String gauge is a measure of the thickness of guitar strings. A single gauge unit is equal to .001 inches. For example, a 12-gauge string has a diameter of .012 inches. Thicker guitar strings, often called heavy gauge strings, have certain advantages over thinner guitar strings.
Heavy gauge strings tend to give guitars a fuller sound than thinner strings. Both single note lines and chords sound clearer with thicker strings, especially when using a lot of distortion. Heavy gauge strings generally sustain longer than thinner strings as well. You can also hit thicker strings harder than thinner strings, allowing you to create a punchier tone. Thicker strings can be used to play any type of music, although they most often are used by jazz, country, heavy metal and punk guitarists.
Heavy gauge strings are extremely useful if you want to tune your guitar down more than a whole step. Regular strings tend to get floppy and buzz against the frets when tuned down a significant amount, but thicker strings typically stay nice and tight as you lower the pitch of your guitar strings. The deeper you tune your guitar, the heavier gauge strings you will need to compensate for the change in tension.
Using higher gauge strings in standard tuning can allow you to set your action closer to your guitar's fretboard without getting that annoying buzzing sound that generally comes along with this modification. Strings that are set closer to the fretboard are easier to fret than strings that are higher off the fretboard, and they also tend to have better dynamic response.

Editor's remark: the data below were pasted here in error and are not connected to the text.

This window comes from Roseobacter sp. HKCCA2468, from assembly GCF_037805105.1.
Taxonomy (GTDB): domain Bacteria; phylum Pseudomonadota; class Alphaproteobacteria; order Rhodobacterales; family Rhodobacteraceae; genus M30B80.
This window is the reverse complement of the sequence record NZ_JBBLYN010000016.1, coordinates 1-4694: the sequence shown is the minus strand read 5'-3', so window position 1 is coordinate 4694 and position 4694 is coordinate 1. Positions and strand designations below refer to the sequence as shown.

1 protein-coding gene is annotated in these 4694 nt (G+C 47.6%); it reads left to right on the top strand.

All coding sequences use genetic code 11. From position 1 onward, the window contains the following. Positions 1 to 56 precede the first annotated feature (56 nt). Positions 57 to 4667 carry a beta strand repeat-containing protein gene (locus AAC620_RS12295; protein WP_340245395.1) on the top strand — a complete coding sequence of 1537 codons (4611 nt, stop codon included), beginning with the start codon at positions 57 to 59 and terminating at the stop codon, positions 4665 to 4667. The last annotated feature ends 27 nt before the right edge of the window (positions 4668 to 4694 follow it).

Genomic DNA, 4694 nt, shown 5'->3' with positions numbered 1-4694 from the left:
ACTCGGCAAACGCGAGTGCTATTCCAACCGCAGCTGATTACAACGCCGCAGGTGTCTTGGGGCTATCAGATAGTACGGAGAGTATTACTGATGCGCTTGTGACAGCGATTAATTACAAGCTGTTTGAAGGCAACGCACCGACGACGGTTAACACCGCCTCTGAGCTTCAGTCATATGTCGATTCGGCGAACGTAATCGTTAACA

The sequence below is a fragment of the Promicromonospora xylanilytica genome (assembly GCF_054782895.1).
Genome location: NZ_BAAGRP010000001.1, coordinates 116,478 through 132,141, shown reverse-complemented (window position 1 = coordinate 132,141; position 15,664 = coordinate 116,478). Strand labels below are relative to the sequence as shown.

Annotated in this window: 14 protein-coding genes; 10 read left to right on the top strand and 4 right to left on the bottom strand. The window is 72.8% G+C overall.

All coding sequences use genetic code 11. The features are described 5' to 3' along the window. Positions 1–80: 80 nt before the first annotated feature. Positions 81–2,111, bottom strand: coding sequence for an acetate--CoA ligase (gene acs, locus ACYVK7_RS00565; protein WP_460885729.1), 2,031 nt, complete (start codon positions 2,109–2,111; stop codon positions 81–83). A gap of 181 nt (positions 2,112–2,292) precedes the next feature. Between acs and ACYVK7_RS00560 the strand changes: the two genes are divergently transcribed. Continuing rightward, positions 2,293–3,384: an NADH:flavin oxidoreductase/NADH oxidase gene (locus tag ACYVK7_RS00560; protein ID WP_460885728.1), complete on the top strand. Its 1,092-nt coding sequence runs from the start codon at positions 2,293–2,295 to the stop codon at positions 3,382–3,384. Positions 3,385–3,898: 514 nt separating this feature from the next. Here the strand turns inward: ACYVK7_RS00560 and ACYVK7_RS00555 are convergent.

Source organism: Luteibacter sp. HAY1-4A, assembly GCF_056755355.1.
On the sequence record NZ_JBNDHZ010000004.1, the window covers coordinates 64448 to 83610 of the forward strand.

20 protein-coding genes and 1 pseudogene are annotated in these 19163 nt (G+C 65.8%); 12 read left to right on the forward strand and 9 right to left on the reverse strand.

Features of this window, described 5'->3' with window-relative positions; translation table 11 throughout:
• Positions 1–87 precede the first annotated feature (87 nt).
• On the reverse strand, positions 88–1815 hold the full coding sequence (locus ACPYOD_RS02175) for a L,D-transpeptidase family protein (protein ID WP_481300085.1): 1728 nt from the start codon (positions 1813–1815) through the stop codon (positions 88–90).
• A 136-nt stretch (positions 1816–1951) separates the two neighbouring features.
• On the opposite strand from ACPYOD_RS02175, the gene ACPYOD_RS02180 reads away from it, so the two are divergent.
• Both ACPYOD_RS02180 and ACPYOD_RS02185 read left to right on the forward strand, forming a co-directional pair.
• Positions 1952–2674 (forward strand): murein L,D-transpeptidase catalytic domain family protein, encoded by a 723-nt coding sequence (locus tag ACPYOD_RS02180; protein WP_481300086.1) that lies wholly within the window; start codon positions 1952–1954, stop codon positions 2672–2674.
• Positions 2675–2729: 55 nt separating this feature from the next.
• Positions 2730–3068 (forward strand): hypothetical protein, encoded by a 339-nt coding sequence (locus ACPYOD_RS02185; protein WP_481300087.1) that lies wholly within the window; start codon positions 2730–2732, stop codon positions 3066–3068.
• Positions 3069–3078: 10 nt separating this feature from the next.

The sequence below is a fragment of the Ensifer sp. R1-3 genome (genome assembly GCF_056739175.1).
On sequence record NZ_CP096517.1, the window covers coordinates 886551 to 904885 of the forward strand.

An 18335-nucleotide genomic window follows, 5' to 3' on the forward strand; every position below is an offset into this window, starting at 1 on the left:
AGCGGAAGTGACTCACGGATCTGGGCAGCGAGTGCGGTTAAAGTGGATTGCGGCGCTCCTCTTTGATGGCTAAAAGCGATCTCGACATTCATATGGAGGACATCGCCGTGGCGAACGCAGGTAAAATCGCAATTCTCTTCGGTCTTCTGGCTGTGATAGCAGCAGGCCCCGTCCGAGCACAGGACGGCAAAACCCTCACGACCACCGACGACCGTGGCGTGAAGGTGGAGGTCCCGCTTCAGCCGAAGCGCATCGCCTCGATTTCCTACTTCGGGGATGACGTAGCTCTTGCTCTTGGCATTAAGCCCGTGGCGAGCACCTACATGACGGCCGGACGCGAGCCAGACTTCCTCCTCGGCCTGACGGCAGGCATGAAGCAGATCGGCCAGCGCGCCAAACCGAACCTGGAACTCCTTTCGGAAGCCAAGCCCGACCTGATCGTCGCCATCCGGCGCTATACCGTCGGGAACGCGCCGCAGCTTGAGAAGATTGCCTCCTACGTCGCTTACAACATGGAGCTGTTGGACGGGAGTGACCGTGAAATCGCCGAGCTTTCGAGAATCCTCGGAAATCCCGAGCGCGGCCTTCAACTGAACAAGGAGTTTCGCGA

Using heavy gauge guitar strings can damage your guitar if it is not properly set up for them. Thicker strings lead to an increase in tension on the guitar neck, and if your truss rod -- the metal rod inside the guitar neck that provides a counterforce to the tension of the strings -- is not set up properly, the neck on your guitar could start to bow, making it completely unplayable. The string slots in your guitar's nut may also need to be widened when using thicker strings. If you are not comfortable making these adjustments yourself, take your guitar to a guitar shop and have them set it up for you.
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